My “Just Jacques” Moment

In his excellent profile in The New Yorker (October 22, 2007), Arthur Krystal revealed that “sooner or later, all of Barzun’s acquaintances experience their own ‘just Jacques’ moment.” Krystal’s involved Jacques’s knowledge of Lord Edward Grey’s biography and Shirley Hazzard’s his vast knowledge of books at large. This is my “just Jacques” moment, the place in my biography when Jacques was most himself. When I edited a John Jay Chapman anthology, Unbought Spirit, I asked Jacques to write the book’s preface. I expected some back and forth negotiation and I expected time to elapse before things came to fruition. A week after my request, Jacques’s preface appeared in my mailbox. I did not think that anyone could add to what Jacques had said about the subject in 1957 in The Selected Writings of John Jay Chapman. No one other than Barzun, that is. The preface to Unbought Spirit is full of insight and composed in Jacques’s singularly lovely and limpid style. All of it — the preparation and the writing and the fulfillment — done in a week, without fuss or preliminaries. Done, no doubt, when there were many other irons in the fire. On this the eve of a glorious centennial, I salute Jacques Barzun for magnamity and genius.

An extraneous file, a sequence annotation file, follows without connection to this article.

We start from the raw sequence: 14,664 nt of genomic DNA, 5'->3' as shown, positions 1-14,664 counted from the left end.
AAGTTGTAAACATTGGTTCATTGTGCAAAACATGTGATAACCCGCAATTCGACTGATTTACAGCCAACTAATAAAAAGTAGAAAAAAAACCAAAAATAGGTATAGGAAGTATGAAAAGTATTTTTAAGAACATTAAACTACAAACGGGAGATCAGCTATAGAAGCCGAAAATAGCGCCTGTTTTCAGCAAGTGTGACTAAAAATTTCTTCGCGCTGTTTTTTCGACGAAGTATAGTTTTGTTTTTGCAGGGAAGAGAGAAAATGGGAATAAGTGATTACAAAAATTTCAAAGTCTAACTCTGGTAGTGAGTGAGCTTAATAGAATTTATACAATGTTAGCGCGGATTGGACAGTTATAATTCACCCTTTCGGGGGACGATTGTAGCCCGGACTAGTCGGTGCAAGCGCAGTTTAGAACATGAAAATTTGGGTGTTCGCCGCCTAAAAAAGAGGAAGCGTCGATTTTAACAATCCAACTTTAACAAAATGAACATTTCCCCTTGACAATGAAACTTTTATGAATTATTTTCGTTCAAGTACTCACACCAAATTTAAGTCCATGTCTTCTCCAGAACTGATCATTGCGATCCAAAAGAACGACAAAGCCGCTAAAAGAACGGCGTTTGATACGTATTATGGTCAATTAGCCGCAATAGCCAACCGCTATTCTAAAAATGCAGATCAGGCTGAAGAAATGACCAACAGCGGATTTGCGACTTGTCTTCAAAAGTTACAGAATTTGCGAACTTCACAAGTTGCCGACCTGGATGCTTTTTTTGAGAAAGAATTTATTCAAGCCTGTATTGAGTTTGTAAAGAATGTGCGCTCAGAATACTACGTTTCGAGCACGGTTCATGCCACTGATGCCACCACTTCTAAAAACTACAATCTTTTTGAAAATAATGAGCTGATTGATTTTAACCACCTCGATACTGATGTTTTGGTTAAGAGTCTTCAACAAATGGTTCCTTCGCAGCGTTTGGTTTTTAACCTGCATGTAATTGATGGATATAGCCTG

Unbought Spirit: A John Jay Chapman Reader, edited by Richard Stone, was published by the University of Illinois Press in 1998.

The Jacques Barzun Centennial